Author Topic: Long Term Care Insurance  (Read 1014 times)

Beach_Stache

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Long Term Care Insurance
« on: November 28, 2019, 06:08:02 AM »
Hi All,
Have any mustacians bought long term care insurance?  My grandparents had it and my parents have bought it.  It is very expensive but is cheaper when you are younger.  My parents have bought into the idea, however they don't necessarily take care of their bodies.  They eat well enough but don't exercise.  They are financially fit so have no problems affording it but probably would be okay without it and paying out of their savings.  Has anyone actually done the math on it and whether it makes sense or not? 

Personally I feel like self-insurance would work fine, but I realize healthcare costs when you get older can run you dry really fast.  DW and I are both vegan, eat well and exercise regularly and I don't see any of that changing, however her Father has Dymensia, my Aunt has Althymerz, so I realize those things can take you by surprise.

Does anyone have long term care insurance for later in life (or are you planning on it), or do most self-insure? 

Monkey Uncle

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Re: Long Term Care Insurance
« Reply #1 on: November 28, 2019, 08:11:21 AM »
I chose not to purchase it.  O.k., I guess technically I'm young enough that I could change my mind and purchase it if I wanted to, but I doubt that I will.

It's been a while since I looked into it, but a couple of things turned me off.  I didn't see any options that offered level premiums.  So the premiums could keep going up and up without limit as you get older.  Also, the policies had 90 day waiting periods before the benefits kicked in.  So you would be on the hook for three months of nursing home expenses before the policy paid anything.  Many people who go into nursing homes don't last that long.

My plan is to reduce my withdrawal rate below what historical simulations say I could withdraw, and let the buffer compound over time.  By the time I reach my normal life expectancy, I should have multiple hundreds of thousands left over as insurance against longevity and/or long term care.  Or if I don't need it, it passes to my heirs.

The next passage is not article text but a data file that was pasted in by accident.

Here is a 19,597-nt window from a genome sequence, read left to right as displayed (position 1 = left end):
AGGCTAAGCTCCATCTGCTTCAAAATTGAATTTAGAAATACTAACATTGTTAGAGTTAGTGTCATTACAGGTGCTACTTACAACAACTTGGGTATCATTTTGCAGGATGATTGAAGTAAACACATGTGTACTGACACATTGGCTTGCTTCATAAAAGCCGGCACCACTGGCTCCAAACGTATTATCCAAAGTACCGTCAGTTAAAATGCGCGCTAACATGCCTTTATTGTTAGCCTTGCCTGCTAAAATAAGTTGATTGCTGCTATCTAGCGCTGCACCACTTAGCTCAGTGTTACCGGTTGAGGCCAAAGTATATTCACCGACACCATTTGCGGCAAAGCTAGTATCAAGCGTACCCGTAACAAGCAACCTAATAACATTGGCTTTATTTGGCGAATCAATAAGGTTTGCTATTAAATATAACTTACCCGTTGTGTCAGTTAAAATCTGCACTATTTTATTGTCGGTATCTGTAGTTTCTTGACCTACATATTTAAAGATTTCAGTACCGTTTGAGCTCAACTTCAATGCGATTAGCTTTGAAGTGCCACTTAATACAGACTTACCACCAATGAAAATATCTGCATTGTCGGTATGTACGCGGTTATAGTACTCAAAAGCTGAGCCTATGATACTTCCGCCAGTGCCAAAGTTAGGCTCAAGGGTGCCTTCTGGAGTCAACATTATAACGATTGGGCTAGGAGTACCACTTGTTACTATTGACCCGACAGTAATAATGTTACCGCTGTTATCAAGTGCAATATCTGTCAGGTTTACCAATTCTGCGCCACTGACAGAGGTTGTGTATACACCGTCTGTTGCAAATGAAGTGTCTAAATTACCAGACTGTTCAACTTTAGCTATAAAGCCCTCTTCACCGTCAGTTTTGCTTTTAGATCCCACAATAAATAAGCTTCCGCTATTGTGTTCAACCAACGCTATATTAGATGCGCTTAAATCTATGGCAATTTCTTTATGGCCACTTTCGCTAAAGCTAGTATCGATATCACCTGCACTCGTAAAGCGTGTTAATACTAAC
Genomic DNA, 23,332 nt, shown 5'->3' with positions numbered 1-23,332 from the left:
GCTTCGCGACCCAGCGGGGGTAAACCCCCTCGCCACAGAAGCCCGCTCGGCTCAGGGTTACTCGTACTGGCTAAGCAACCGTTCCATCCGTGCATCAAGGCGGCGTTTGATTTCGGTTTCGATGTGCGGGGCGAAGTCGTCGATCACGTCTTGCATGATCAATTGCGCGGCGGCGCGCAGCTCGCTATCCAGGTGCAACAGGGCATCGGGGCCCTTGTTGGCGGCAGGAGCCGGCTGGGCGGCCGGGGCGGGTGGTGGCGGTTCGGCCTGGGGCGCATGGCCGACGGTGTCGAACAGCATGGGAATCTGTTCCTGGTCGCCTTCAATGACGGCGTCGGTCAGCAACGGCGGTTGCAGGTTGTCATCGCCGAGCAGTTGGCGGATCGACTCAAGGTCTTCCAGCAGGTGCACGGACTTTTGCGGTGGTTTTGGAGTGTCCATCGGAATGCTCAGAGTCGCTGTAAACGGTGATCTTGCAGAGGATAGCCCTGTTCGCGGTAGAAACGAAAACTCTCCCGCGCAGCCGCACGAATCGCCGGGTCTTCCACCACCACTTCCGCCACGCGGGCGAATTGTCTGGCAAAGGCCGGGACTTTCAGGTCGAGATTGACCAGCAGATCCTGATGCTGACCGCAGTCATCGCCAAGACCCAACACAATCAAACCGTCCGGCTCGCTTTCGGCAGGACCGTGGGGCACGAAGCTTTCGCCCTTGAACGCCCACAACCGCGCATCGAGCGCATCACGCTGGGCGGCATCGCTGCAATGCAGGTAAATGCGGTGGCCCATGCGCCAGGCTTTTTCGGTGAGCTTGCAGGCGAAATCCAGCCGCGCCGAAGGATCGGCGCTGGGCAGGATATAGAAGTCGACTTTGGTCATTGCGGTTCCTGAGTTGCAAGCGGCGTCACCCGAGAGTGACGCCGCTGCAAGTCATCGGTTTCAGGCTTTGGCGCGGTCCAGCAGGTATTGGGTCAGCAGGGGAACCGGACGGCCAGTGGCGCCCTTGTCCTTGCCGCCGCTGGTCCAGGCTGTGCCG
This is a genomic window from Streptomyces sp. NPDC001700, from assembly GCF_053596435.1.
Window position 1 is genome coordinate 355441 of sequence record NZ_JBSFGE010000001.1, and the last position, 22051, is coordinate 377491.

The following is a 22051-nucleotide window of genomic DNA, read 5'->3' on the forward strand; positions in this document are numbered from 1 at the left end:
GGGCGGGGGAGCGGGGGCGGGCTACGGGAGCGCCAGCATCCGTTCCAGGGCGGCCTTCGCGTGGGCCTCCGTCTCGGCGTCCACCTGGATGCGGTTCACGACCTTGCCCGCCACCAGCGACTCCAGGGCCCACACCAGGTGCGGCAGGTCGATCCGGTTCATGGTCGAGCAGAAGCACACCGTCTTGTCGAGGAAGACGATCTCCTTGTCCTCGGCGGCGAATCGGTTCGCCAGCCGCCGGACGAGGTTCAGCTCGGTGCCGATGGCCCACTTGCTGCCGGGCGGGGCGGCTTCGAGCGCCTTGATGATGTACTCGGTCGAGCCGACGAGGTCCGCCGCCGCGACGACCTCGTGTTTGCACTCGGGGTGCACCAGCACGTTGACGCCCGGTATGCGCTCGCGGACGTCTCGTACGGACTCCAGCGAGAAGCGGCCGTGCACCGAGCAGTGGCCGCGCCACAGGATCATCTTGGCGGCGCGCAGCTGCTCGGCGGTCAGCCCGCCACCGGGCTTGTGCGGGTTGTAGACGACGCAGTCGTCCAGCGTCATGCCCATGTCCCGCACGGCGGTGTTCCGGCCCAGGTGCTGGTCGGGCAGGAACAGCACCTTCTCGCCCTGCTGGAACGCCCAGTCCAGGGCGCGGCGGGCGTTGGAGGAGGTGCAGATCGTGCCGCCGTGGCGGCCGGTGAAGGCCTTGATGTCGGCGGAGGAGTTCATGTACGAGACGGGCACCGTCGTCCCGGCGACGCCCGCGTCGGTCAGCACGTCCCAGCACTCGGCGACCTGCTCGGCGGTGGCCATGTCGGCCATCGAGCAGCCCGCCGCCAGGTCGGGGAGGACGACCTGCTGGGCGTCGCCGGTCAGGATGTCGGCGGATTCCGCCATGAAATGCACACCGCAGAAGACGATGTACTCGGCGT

Not sure I would really call this self-insurance, as the plan definitely has risks.  The biggest risk is if something happens years or decades before I or my wife reach normal life expectancy and we have to shell out for nursing home care before the excess money has had time to compound.  That could leave the healthy spouse drained of assets with decades of life left to go.  If that happens, the healthy spouse could sell the house and live a meager SS-funded existence.  Not ideal, but doable.

Sibley

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Re: Long Term Care Insurance
« Reply #2 on: November 28, 2019, 08:39:29 AM »
I would be concerned about the future availability. LTC insurance hasn't been around that long (as compared to life insurance for example), and it's already had some pretty severe pull backs in the benefits. That tells me that the insurance companies offering it got burned by higher costs than they predicted, and given the overall nature of LTC that could happen again.

Cranky

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Re: Long Term Care Insurance
« Reply #3 on: November 28, 2019, 09:03:48 AM »
My parents bought a LTC policy in ... the 80s maybe? And it did ultimately payout for my mom.

Prices have gone up very, very substantially since then, and benefits are limited. It really is designed more for dementia care than it is for being paralyzed for 25 years, though.